Saturday, April 09, 2016

Muriel Spark the Poet

(The following is a brief piece I was asked to send to the BBC in January when the programme 'The Poetic Spark' was being devised.)

Muriel Spark stated: 'I write as a novels come under the category of poetics rather than fiction...' 
'Although most of my life has been devoted to fiction, I have always thought of myself as a poet.  I do not write 'poetic' prose, but feel that my outlook on life and my perception of events are those of a poet.  Whether in prose or verse, all creative writing is mysteriously connected with music and I always hope this factor is apparent throughout my work.'
(Spark, Tuscany, 2003: Preface to All the Poems, Carcanet, 2004)

Certainly, her novels carry the signatures of poetry: they are concise, allusive, elusive and open to a variety of readings and interpretations.

When I was asked to give a talk at the Tramway, Glasgow, for the National Theatre of Scotland's production of The Driver's Seat in 2015,  I emphasised the influence on her development as a writer of reading Scottish ballads at her school, James Gillespie's in Edinburgh.

Border Ballads were the real spark for Spark.  Aged ten, she called them her favourite reading material: 'In Edinburgh [they] are best read in the long dark winters...They were cruel and lyrical at the same time and I think they had a great effect on my later literary work.' ('When I was Ten', The Golden Fleece, ed Jardine, Carcanet, 2014)  She entitled one of her novels The Ballad of Peckham Rye, probably as homage to their influence.  The ballads are the very stuff of a Spark novel with their sense of the macabre, their time shifts, their violence, their short, sharp and enigmatic dark narratives written with a deceptively light touch.  The ballads are dispassionate and leave the reader to work out their hidden messages: why was the twa corbies' knight so casually abandoned?  Why was Lord Randall poisoned?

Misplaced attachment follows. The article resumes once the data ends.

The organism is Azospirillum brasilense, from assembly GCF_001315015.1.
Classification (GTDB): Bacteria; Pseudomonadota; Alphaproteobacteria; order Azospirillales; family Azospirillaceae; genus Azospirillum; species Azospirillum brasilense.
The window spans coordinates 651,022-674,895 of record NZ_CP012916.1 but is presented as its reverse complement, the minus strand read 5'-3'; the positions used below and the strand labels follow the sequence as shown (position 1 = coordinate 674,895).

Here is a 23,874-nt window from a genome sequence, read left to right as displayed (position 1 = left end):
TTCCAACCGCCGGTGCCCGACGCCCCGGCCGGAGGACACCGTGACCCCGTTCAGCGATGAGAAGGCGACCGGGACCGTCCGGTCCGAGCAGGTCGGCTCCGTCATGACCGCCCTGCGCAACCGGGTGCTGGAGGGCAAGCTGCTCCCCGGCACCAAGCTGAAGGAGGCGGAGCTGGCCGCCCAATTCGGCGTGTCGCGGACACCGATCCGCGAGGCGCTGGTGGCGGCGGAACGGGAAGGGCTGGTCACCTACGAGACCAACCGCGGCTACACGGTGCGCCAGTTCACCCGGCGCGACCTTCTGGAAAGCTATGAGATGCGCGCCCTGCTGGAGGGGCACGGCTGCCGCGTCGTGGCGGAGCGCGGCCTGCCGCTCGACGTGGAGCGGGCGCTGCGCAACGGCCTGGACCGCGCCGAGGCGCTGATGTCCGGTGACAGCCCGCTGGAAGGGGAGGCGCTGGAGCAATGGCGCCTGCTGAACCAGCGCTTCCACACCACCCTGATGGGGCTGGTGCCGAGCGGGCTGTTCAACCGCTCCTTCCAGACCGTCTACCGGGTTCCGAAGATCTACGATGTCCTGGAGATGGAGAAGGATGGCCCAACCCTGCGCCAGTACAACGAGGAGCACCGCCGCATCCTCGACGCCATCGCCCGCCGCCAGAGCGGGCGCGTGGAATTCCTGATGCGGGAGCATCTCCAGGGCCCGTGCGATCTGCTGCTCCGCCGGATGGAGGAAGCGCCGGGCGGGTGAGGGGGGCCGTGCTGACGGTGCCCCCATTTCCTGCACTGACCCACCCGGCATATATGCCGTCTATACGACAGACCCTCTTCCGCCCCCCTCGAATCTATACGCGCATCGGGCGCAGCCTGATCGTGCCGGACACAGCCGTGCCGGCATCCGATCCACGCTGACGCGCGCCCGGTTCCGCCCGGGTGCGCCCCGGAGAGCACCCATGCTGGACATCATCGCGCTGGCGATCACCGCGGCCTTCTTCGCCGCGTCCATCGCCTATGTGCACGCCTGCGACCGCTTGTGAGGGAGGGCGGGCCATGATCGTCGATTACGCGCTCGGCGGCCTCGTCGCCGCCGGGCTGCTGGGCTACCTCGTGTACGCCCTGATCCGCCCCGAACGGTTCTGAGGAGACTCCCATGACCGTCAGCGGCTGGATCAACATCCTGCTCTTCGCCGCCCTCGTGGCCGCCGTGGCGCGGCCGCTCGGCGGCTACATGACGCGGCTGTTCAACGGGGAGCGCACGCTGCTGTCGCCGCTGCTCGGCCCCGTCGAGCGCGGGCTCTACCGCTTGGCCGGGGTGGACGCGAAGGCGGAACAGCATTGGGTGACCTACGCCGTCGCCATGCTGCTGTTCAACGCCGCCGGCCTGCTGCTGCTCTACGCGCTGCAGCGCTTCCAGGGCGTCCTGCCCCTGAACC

To conclude: in my opinion, the poetry of Spark is more self-revealing than her novels.  She described herself as 'a constitutional exile' and it is in poems such as 'Abroad', 'Communication', 'Standing in the Field', 'Hats' and 'Edinburgh Villanelle' among others that you find this sense of dislocation and exile but, importantly, not unhappiness.

The inscription on her gravestone, translated there into Italian, comes, appropriately, from her poem 'Canaan':

'Not a leaf
Repeats itself, we only repeat the word.'

Gail Wylie
April 2016

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